9. ^ Janzen, Rod; Stanton, Max (2010). The Hutterites in North America (illustrated ed.). Baltimore: Johns Hopkins University Press. p. 17. ISBN 9780801899256.
  10. ^ Williams, Raymond (1976). Keywords: A Vocabulary of Culture and Society. Fontana. ISBN 978-0-00-633479-8.
  11. ^ Engels, Frederick, Preface to the 1888 English Edition of the Communist Manifesto, p. 202. Penguin (2002).
  12. ^ a b Houlden, Leslie; Minard, Antone (2015). Jesus in History, Legend, Scripture, and Tradition: A World Encyclopedia: A World Encyclopedia. Santa Barbara, CA: ABC-CLIO. p. 357. ISBN 9781610698047.
  13. ^ Halfin, Igal (2000). From Darkness to Light: Class, Consciousness, and Salvation in Revolutionary Russia. Pittsburgh, PA: University of Pittsburgh Press. p. 46. ISBN 0822957043.
  14. ^ "Essenes". Retrieved 12 December 2019.
  15. ^ Kaufmann Kohler. "ESSENES".
  16. ^ Yosef Gorni; Iaácov Oved; Idit Paz (1987). Communal Life: An International Perspective.
  17. ^ J. C. Davis (28 July 1983). Utopia and the Ideal Society: A Study of English Utopian Writing 1516–1700. Cambridge University Press. p. 58. ISBN 978-0-521-27551-4.
  18. ^ Campbell, Heather M, ed. (2009). The Britannica Guide to Political Science and Social Movements That Changed the Modern World. The Rosen Publishing Group. pp. 127–129. ISBN 978-1-61530-062-4.
  19. ^ E.g. "That we may work in righteousness, and lay the Foundation of making the Earth a Common Treasury for All, both Rich and Poor, That every one that is born in the Land, may be fed by the Earth his Mother that brought him forth, according to the Reason that rules in the Creation. Not Inclosing any part into any particular hand, but all as one man, working together, and feeding together as Sons of one Father, members of one Family; not one Lording over another, but all looking upon each other, as equals in the Creation;" in The True Levellers Standard A D V A N C E D: or, The State of Community opened, and Presented to the Sons of Men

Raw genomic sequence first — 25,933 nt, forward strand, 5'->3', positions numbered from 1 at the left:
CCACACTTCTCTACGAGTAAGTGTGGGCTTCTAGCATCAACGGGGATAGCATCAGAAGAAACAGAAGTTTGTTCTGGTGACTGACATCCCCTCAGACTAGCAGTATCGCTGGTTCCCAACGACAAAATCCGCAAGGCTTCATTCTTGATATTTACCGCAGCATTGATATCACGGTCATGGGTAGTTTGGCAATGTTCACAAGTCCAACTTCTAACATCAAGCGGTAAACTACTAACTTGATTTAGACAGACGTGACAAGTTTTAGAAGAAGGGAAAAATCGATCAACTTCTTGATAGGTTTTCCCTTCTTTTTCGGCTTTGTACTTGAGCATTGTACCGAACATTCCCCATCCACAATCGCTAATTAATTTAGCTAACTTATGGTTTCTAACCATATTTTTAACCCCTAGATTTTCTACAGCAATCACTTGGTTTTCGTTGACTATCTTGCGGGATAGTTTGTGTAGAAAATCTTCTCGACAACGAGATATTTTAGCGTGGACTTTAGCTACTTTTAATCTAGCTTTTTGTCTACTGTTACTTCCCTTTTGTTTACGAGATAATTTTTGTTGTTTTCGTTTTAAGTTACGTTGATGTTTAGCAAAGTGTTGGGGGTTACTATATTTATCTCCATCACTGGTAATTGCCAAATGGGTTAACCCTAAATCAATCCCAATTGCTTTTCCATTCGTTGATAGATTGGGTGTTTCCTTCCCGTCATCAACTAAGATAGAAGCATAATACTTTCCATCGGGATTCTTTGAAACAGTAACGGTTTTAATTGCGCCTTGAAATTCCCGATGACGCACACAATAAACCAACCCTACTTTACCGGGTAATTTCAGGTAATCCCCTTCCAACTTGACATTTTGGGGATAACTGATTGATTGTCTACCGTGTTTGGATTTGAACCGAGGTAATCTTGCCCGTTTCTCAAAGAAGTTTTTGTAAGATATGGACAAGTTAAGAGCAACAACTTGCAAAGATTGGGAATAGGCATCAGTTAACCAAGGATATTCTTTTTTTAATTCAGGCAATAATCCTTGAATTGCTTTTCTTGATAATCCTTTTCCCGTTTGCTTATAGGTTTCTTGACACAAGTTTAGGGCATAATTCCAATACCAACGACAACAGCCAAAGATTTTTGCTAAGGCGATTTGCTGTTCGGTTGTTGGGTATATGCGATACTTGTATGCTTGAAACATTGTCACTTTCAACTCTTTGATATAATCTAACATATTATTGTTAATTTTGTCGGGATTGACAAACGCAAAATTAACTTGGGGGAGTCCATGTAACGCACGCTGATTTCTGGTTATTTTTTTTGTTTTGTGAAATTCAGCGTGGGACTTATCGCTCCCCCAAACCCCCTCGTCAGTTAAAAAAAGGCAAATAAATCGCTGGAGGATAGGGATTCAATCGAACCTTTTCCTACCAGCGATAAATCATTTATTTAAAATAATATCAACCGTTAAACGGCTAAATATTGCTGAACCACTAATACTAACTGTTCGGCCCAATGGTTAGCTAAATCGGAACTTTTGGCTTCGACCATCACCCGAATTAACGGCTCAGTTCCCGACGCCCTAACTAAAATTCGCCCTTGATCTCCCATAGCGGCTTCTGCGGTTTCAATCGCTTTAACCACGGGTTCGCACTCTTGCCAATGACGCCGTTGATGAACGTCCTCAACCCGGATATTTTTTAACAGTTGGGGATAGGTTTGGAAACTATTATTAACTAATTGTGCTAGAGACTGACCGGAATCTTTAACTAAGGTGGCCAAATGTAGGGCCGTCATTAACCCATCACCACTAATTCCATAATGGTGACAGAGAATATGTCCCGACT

20. ^ Peter Stearns; Cissie Fairchilds; Adele Lindenmeyr; Mary Jo Maynes; Roy Porter; Pamela radcliff; Guido Ruggiero, eds. (2001). Encyclopedia of European Social History: From 1350 to 2000 – Volume 3. Charles Scribner's Sons. p. 290. ISBN 0-684-80577-4.
  21. ^ Eduard Bernstein (1930). Cromwell and Communism. Retrieved 12 December 2019.
  22. ^ Daniel Roche (1993). La France des Lumières.
  23. ^ Little, Daniel (17 May 2009). "Marx and the Taipings". China Beat Archive. University of Nebraska–Lincoln. Retrieved 5 August 2020. "Mao and the Chinese Communists largely represented the Taiping rebellion as a proto-communist uprising."
  24. ^ Shields, James Mark; Liberation as Revolutionary Praxis: Rethinking Buddhist Materialism; Journal of Buddhist Ethics. Volume 20, 2013.
  25. ^ a b "What is Dhammic Socialism?".
  26. ^ a b c Tikhonov, Vladimir, Han Yongun's Buddhist Socialism in the 1920s–1930s, International Journal of Buddhist Thought and Culture 6, 207–228 (2006). PDF
  27. ^ Shields, James Mark; Blueprint for Buddhist Revolution The Radical Buddhism of Seno'o Girō (1889–1961) and the Youth League for Revitalizing Buddhism, Japanese Journal of religious Studies 39 (2), 331–351 (2012) PDF
  28. ^ Rambelli, Fabio (2013). Zen Anarchism: The Egalitarian Dharma of Uchiyama Gudō. Institute of Buddhist Studies and BDK America, Inc.
  29. ^ Cambodia Under the Khmer Rouge
  30. ^ Kershaw, Roger (4 January 2002). Monarchy in South East Asia: The Faces of Tradition in Transition. Taylor & Francis. ISBN 9780203187845 – via Google Books.
  31. ^ a b Dhammic Socialism Political Thought of Buddhadasa Bhikku, Chulalangkorn Journal of Buddhist Studies 2 (1), page 118 (2003) PDF
  32. ^ "Dalai Lama Answers Questions on Various Topics".
  33. ^ "Political Spectrum as seen by the Social Democratic Party of America".
  34. ^ Christoyannopoulos, Alexandre (2010). Christian Anarchism: A Political Commentary on the Gospel. Exeter: Imprint Academic. pp. 2–4. Locating Christian anarchism...In political theology